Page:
A hot topic, in this week of Teaching Unnion meetings is disruptive pupils & worse parents.I have some exposure to primary education. In the region of my experience there are typically 10% of pupils on any school roll who have serious behaviour problems. Of those about three quarters are responding well to modern methods of behaviour improvement with the support & involvement of their parent(s). The staff work incredibly hard on this process and are always elated when a child settles down.
The difficulty is that, from the Director of Children's Services down through the system, there is NO effective way of dealing with the remaining 25% of disruptive kids & their equally disruptive parents except to throw more effort at them. Given that little kids crave attention above almost everything else this escalating 'attention' given to the disruptive does not encourage the 'good'. The 'system' refuses to accept that there will always be a tiny minority who will reject all currently available supportive measures. In at least one instance, which I doubt is unique, a parent's behaviour,( a mother), included threatening a teacher & gatecrashing a class,& was so bad that the Governors sought legal advice as to the powers they had to ban this parent from school premises. The answer was not many until an actual assault had taken place.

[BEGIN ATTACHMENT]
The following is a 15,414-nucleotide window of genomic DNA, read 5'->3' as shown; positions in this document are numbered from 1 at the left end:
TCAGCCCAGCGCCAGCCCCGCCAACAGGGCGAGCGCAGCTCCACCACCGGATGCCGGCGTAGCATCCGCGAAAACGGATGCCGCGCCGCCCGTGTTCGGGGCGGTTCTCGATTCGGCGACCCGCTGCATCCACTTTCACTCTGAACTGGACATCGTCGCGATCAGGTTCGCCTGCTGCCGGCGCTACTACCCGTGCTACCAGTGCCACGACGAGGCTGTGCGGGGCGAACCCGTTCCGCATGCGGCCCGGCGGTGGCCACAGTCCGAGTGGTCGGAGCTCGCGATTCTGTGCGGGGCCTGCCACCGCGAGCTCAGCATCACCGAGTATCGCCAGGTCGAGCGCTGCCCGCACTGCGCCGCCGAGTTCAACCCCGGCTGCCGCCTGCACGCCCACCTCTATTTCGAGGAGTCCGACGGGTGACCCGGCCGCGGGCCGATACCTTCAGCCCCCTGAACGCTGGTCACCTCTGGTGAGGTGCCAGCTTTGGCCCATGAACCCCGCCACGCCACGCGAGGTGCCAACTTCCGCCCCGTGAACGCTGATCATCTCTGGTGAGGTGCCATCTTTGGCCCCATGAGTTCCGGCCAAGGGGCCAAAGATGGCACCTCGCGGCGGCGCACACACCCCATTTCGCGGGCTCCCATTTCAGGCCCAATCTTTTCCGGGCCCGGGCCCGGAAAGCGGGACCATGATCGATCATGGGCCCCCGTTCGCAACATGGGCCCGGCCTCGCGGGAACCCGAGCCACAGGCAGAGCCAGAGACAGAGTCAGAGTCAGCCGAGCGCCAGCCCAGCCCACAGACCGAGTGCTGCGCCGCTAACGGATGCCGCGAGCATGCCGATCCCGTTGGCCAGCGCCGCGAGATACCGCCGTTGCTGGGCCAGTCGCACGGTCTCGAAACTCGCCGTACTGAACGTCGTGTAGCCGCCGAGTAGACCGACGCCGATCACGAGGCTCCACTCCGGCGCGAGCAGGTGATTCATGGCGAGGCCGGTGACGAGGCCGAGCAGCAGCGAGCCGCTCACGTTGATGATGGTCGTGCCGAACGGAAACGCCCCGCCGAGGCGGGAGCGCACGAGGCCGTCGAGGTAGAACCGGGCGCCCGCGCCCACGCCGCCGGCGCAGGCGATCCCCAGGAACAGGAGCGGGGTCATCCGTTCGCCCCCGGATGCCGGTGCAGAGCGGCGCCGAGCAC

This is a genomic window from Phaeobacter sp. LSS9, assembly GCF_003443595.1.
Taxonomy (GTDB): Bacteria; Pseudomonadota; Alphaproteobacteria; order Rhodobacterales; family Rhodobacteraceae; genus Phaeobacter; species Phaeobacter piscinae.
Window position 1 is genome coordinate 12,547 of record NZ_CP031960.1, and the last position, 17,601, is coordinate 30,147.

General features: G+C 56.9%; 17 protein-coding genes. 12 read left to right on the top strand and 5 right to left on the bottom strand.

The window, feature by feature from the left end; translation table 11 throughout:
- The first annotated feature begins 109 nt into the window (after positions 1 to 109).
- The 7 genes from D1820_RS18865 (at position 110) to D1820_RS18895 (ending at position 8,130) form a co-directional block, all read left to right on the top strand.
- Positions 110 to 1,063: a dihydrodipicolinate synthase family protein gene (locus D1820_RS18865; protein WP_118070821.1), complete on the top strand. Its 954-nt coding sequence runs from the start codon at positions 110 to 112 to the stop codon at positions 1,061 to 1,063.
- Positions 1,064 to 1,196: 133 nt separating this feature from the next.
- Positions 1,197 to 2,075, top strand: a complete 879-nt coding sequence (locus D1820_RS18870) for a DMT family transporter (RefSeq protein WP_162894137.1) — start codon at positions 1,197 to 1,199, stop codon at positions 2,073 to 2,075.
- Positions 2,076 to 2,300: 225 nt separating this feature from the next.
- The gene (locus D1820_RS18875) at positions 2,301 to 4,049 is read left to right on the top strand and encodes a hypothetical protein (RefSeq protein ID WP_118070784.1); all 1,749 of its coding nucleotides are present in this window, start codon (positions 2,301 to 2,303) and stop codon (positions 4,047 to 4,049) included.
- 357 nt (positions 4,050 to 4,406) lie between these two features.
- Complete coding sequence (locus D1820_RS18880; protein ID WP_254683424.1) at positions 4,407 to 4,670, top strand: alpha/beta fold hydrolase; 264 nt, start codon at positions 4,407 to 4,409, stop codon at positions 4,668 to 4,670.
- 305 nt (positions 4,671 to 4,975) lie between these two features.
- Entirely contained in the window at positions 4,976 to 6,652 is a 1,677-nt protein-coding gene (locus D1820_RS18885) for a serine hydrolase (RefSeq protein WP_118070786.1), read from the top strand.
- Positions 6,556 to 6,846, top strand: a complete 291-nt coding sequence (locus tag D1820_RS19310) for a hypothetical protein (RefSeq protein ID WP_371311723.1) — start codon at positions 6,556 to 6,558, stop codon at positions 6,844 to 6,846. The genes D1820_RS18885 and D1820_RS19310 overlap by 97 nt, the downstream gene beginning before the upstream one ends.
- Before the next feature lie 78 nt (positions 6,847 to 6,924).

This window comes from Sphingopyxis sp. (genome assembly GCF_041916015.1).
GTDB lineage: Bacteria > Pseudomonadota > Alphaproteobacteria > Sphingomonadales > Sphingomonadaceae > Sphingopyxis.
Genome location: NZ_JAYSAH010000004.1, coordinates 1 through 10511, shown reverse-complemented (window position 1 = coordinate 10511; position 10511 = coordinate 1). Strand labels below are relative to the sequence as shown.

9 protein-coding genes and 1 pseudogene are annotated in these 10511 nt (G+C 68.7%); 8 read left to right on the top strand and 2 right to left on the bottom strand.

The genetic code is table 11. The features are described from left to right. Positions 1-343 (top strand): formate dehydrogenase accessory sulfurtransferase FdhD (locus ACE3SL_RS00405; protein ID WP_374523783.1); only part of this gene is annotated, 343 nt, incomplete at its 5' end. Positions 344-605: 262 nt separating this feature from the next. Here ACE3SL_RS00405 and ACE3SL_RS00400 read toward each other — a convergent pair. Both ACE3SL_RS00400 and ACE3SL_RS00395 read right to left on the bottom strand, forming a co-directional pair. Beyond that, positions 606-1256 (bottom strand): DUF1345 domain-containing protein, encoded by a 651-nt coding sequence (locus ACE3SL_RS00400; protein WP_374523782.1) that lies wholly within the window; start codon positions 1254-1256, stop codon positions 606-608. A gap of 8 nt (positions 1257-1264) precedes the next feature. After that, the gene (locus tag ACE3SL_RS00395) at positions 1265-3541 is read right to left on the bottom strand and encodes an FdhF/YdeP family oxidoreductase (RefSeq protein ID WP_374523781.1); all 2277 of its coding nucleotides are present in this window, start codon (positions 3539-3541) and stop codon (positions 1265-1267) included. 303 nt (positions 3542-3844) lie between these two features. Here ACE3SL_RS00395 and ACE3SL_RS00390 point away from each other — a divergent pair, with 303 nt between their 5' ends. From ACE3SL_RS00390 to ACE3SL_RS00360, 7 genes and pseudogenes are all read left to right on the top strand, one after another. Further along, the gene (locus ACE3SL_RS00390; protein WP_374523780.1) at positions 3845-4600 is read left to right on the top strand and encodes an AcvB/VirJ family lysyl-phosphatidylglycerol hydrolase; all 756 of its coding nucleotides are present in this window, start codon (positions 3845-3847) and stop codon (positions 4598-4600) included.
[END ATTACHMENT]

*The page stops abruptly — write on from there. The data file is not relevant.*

The amount of disruption that this very small minority of out of control kids and their even worse parents can cause is huge but we should not exaggerate the numbers in this category. Instead we should realise that there
comes a time when one has to take severe rather than supportive measures with this group and have some separate system outside mainstream education for dealing with them. To many of us this admission of defeat is unpalatable but we must remember the bigger obligation to provide the best chance possible in life to those kids & their families who want to take their opportunities.